With terror attacks on oil facilities becoming an increasingly deadly trend, energy firms have begun taking their security into their own hands.
Norwegian energy company Statoil said last week it is forming a special operations division to handle emergency operations in response to a terrorist attack on a natural gas facility in Algeria. The company said it would double the number of employees it had designated for existing security operations after reviewing the measures in place at the In Amenas gas facility. A January attack there left employees from Statoil and BP dead in what al-Qaida said was a response to French intervention in Mali. With the economy just as much a viable target as any, counter-terrorism may becoming more than just the military's game.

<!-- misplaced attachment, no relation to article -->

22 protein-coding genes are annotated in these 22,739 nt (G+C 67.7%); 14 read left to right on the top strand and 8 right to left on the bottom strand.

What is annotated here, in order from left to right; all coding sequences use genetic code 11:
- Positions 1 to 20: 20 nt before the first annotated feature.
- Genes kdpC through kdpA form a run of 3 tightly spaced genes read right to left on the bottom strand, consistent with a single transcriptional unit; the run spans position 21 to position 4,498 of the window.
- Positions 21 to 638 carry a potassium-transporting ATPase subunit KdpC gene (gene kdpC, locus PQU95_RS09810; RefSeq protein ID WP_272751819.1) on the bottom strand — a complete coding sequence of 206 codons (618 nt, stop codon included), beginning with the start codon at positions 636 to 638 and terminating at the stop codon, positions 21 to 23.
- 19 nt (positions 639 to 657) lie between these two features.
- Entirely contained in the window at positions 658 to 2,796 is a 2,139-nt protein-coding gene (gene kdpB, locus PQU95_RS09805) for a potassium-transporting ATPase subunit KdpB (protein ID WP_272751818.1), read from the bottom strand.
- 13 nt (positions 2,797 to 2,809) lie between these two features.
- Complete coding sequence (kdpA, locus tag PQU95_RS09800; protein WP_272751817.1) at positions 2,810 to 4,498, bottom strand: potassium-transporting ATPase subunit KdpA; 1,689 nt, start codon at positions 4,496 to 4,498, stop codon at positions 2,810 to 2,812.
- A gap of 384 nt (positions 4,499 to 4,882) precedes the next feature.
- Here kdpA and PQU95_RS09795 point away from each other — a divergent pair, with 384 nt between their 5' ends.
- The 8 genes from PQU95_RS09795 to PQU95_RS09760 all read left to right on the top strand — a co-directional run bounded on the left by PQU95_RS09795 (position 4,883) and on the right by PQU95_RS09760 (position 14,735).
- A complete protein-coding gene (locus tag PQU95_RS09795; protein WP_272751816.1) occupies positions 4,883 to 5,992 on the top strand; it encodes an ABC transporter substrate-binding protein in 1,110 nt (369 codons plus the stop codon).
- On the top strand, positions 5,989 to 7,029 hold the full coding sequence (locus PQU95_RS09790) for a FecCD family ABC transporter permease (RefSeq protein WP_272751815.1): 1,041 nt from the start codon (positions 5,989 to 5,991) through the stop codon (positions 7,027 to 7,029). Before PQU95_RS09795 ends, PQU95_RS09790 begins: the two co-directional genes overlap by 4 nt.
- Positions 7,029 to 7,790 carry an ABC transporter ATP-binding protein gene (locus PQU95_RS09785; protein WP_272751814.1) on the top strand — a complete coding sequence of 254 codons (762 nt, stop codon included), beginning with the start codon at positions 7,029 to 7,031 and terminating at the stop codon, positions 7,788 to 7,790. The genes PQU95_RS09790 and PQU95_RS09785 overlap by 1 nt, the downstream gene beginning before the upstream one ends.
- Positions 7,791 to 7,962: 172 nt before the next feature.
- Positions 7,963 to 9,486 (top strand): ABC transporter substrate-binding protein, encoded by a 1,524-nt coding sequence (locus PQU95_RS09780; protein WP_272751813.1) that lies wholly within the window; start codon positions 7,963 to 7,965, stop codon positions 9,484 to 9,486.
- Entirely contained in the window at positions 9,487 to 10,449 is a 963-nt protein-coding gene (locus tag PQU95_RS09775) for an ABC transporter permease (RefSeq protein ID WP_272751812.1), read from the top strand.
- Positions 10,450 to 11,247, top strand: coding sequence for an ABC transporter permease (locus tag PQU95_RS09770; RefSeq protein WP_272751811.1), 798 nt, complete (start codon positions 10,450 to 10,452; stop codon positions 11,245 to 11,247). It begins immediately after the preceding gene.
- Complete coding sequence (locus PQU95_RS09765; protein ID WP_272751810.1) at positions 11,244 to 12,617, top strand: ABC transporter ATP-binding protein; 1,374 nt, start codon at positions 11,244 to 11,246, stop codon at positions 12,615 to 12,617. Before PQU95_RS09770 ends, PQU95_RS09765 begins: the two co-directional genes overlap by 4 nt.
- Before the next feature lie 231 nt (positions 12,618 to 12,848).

A January attack by a division of al-Qaida in the Islamic Maghreb left several energy company employees and foreign fighters dead. The Algerian attack had the logistical support of Islamic fighters who traveled across the western border from Libya, still unsettled nearly two years after the revolution.
Operations at In Amenas resumed at a limited capacity after the attack for owners Statoil, BP and Algeria's state energy company Sonatrach. France's Total said it too was spending more on industry-wide security operations since the January attack. Natural gas production has declined since roughly 2005 for Algeria, and lingering instability in the region suggests a turnaround isn't likely in the medium term.